R. v. Ouellette, 2022 ABCA 40, February 3, 2022, at paragraphs 33, 134, 148, 158 and 159:
The actus reus for abetting has been defined as “encouraging, instigating, promoting or procuring the crime to be committed”…Or put another way, “doing something or omitting to do something that encourages the principal to commit the offence”: R v Cowan, 2021 SCC 45 at para 32.
The mens rea of abetting requires both intent and knowledge: Cowan at para 32. Intent requires that the abettor intended to assist the principal in committing the offence; however, it does not require the abettor to actually desire that the offence be committed: Briscoe at para 16. As for knowledge, the abettor must subjectively know that the principal intends to commit the offence but is not required to know the precise details of how the offence will be committed: Briscoe at para 17. Wilful blindness will also suffice to meet the mens rea requirement in the absence of actual knowledge: Briscoe at para 25.
…there is no threshold for what types of words might constitute abetting; it is the context and circumstances of the discussion that is most important. As such, the analysis will be highly fact specific.
When examining words as the basis of establishing abetting, there does not appear to be a threshold of what type of words will constitute encouragement. Rather, the caselaw seems to demonstrate that the context of the situation is most significant for determining liability. A wide range of words may establish liability. For example, courts have imposed liability for abetting based on laughing and yelling while present at the scene of an offence, such as in Black, as well as calling an accomplice to action while engaged in an altercation, such as in Poitras. This appears to demonstrate that courts have long since considered the surrounding circumstances when determining whether conduct constitutes abetting, though this analysis has not always been done explicitly.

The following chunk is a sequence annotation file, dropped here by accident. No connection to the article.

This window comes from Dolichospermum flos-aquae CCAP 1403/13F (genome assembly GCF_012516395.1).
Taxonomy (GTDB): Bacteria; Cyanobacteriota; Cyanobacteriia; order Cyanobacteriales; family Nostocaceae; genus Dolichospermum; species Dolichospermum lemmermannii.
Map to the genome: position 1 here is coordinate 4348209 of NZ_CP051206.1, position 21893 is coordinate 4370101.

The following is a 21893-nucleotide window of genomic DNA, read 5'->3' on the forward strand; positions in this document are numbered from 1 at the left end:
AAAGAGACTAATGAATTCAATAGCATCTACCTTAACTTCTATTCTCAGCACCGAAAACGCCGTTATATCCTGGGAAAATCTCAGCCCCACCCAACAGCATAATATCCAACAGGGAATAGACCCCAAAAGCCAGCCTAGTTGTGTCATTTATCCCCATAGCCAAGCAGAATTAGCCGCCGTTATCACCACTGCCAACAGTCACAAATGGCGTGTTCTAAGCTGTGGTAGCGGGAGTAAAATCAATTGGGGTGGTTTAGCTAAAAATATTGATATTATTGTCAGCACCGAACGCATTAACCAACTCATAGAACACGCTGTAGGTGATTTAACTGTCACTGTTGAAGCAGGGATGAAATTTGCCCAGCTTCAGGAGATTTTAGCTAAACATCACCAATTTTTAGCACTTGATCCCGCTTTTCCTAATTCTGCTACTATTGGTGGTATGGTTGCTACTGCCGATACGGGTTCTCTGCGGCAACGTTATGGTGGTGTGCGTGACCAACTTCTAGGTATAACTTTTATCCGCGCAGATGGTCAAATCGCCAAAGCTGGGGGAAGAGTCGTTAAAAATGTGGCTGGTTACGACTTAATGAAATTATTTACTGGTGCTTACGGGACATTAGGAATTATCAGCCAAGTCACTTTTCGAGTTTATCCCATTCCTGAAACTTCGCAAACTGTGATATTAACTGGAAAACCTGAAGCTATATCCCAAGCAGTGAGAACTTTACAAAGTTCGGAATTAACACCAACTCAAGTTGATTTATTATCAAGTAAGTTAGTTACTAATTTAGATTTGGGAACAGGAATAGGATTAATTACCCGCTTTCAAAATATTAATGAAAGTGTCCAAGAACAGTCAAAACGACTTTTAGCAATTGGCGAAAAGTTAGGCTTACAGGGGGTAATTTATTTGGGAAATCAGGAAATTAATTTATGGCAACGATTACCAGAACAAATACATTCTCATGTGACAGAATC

As a result, the question of whether the actus reus of abetting is established should not be limited to an assessment of the words alone, but should also include a consideration of the surrounding circumstances, such as the manner in which the words were communicated and the relationship between the speaker and receiver. This may include any actions accompanying the words, the tone and vernacular of the words, the literal or figurative meaning of the words and other indications of what the speaker meant to convey. For example, a parent who implores a child not to take illegal street drugs, but if they do they should carry the life-saving, opioid-overdose medication Narcan, should not be charged with abetting possession of a controlled substance. We can think of many situations where criminal liability would be imposed if these types of equivocal statements alone were sufficient.